Tuesday, October 13, 2020

What is the right number of clusters?

This is a question that comes up *all* the time when people first encounter clustering. Sadly, the information that they get about how to choose the right number of clusters is exactly wrong in a lot of the situations. The single right answer is that you should choose the parameterization of your clustering that optimizes whatever downstream use you have for clustering.

Far too often, that downstream use is simply ignored and advice like finding the knee in the residual is given as if it applied universally.
There are some really cool algorithms that apparently let the number of clusters come from the data. For instance, check this tutorial on Dirichlet Processes and infinite mixture modelingOr take a look at this description of DP-means which applies these ideas of Bayesian modeling to the problem of clustering.

These are very exciting and you can use these methods for some pretty impressive practical results. For instance, this really fast version of $k$-means uses something akin to DP-means as an internal step to build good sketches of an empirical distribution that can give you a high quality clustering (probably).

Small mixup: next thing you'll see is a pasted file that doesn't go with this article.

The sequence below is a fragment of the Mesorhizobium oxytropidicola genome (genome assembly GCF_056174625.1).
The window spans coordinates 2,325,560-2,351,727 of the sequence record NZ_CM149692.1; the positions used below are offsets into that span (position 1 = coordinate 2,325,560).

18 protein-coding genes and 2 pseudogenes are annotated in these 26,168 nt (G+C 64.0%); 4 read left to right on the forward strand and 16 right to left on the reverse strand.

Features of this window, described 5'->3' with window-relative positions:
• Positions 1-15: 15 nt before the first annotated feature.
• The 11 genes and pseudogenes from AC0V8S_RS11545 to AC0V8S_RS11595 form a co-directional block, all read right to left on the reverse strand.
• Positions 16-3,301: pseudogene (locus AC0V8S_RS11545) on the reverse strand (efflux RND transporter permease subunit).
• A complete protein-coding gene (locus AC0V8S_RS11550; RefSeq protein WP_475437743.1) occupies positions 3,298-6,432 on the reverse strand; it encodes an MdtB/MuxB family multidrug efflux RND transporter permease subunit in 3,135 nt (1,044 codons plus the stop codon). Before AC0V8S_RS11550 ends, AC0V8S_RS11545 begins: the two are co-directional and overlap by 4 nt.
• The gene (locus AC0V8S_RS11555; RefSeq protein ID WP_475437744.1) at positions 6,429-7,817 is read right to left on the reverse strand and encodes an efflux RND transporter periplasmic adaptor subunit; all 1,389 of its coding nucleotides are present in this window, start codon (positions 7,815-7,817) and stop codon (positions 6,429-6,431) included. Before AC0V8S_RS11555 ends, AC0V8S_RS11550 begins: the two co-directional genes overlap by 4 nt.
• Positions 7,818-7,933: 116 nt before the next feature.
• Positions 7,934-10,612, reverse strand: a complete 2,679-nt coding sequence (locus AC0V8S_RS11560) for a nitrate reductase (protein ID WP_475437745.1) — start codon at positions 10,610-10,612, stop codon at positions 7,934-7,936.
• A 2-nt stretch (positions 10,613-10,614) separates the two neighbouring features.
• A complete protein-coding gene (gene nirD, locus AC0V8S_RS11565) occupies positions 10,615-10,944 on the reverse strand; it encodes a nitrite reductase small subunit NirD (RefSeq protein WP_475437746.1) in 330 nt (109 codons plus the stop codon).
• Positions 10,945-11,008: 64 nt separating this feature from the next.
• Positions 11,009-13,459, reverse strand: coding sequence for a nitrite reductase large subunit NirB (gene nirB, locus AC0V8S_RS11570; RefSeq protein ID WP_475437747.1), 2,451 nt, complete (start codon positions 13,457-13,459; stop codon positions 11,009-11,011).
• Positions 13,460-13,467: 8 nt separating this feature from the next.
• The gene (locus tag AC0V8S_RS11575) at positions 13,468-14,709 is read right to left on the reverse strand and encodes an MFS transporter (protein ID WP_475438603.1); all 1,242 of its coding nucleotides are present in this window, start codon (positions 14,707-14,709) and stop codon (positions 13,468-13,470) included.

But there is a really dark side here. The fact is that you are just moving the arbitrary decision about the number of clusters into an arbitrary decision about which prior distribution to pick.

The fact is, there is no universal best number of clusters for $k$-means clustering. You have to make assumptions and those assumptions may run very, very counter to reality. Whether those assumptions concern a heuristic choice of $k$ for $k$-means, or a heuristic choice of a scaling parameter $\lambda$ for DP-means, or a base distribution $G_0$ for a Dirichlet process, or even just deciding which data to ignore, you are still making a strong decision about what is best and that decision does not come from the data. Each of these decisions, together with choices like how you define distance are just different ways of encoding our prejudices.

And it is completely necessary to encode our prejudices.

The real-world term for these assumptions is called “domain knowledge”. You need to know why you are clustering data to understand how to cluster it.

As a classic example, the data in the figure below are all the exact same synthetic dataset viewed with different definitions of distance. Should there be one, two, three or four clusters? Or should there be 200? Each of these is a correct answer for different applications.

(see how different definition of distance changes our view of clustering) for the R script that generated these figures)

So let's step through some practical thoughts on clustering:

- first, think about what you want to do. Is the clustering going to make pretty pictures? Or are you using the clustering as an input to a machine learning system?